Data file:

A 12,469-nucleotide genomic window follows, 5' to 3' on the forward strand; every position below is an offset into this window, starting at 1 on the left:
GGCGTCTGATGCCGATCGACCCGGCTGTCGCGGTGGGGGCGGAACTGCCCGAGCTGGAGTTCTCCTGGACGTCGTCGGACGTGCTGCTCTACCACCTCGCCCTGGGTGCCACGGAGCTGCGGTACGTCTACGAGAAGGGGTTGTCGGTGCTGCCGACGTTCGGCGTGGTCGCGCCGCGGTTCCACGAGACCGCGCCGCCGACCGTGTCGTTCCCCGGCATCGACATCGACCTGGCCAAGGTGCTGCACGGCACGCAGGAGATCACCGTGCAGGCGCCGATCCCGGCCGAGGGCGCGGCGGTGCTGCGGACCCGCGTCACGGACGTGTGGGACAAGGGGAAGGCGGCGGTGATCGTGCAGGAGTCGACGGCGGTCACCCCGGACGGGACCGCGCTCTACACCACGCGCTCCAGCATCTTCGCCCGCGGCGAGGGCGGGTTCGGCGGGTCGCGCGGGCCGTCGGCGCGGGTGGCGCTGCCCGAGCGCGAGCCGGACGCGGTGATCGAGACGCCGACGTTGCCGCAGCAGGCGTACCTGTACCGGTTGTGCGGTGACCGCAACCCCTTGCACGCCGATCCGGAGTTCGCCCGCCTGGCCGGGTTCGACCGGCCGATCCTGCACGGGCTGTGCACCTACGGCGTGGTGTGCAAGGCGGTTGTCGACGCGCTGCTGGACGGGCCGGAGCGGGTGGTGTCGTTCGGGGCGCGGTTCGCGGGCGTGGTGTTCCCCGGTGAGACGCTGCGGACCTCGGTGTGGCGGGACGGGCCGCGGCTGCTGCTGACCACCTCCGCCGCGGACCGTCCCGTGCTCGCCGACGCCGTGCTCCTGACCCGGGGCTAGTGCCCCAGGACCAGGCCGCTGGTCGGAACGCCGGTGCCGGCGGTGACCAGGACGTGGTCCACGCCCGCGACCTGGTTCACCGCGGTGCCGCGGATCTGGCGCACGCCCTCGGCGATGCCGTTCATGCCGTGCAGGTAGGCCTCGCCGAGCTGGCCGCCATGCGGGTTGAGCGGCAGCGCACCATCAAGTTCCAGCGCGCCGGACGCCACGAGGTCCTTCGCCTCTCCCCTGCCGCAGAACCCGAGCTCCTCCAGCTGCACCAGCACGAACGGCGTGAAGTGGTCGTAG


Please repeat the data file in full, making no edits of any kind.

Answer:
A 12,469-nucleotide genomic window follows, 5' to 3' on the forward strand; every position below is an offset into this window, starting at 1 on the left:
GGCGTCTGATGCCGATCGACCCGGCTGTCGCGGTGGGGGCGGAACTGCCCGAGCTGGAGTTCTCCTGGACGTCGTCGGACGTGCTGCTCTACCACCTCGCCCTGGGTGCCACGGAGCTGCGGTACGTCTACGAGAAGGGGTTGTCGGTGCTGCCGACGTTCGGCGTGGTCGCGCCGCGGTTCCACGAGACCGCGCCGCCGACCGTGTCGTTCCCCGGCATCGACATCGACCTGGCCAAGGTGCTGCACGGCACGCAGGAGATCACCGTGCAGGCGCCGATCCCGGCCGAGGGCGCGGCGGTGCTGCGGACCCGCGTCACGGACGTGTGGGACAAGGGGAAGGCGGCGGTGATCGTGCAGGAGTCGACGGCGGTCACCCCGGACGGGACCGCGCTCTACACCACGCGCTCCAGCATCTTCGCCCGCGGCGAGGGCGGGTTCGGCGGGTCGCGCGGGCCGTCGGCGCGGGTGGCGCTGCCCGAGCGCGAGCCGGACGCGGTGATCGAGACGCCGACGTTGCCGCAGCAGGCGTACCTGTACCGGTTGTGCGGTGACCGCAACCCCTTGCACGCCGATCCGGAGTTCGCCCGCCTGGCCGGGTTCGACCGGCCGATCCTGCACGGGCTGTGCACCTACGGCGTGGTGTGCAAGGCGGTTGTCGACGCGCTGCTGGACGGGCCGGAGCGGGTGGTGTCGTTCGGGGCGCGGTTCGCGGGCGTGGTGTTCCCCGGTGAGACGCTGCGGACCTCGGTGTGGCGGGACGGGCCGCGGCTGCTGCTGACCACCTCCGCCGCGGACCGTCCCGTGCTCGCCGACGCCGTGCTCCTGACCCGGGGCTAGTGCCCCAGGACCAGGCCGCTGGTCGGAACGCCGGTGCCGGCGGTGACCAGGACGTGGTCCACGCCCGCGACCTGGTTCACCGCGGTGCCGCGGATCTGGCGCACGCCCTCGGCGATGCCGTTCATGCCGTGCAGGTAGGCCTCGCCGAGCTGGCCGCCATGCGGGTTGAGCGGCAGCGCACCATCAAGTTCCAGCGCGCCGGACGCCACGAGGTCCTTCGCCTCTCCCCTGCCGCAGAACCCGAGCTCCTCCAGCTGCACCAGCACGAACGGCGTGAAGTGGTCGTAG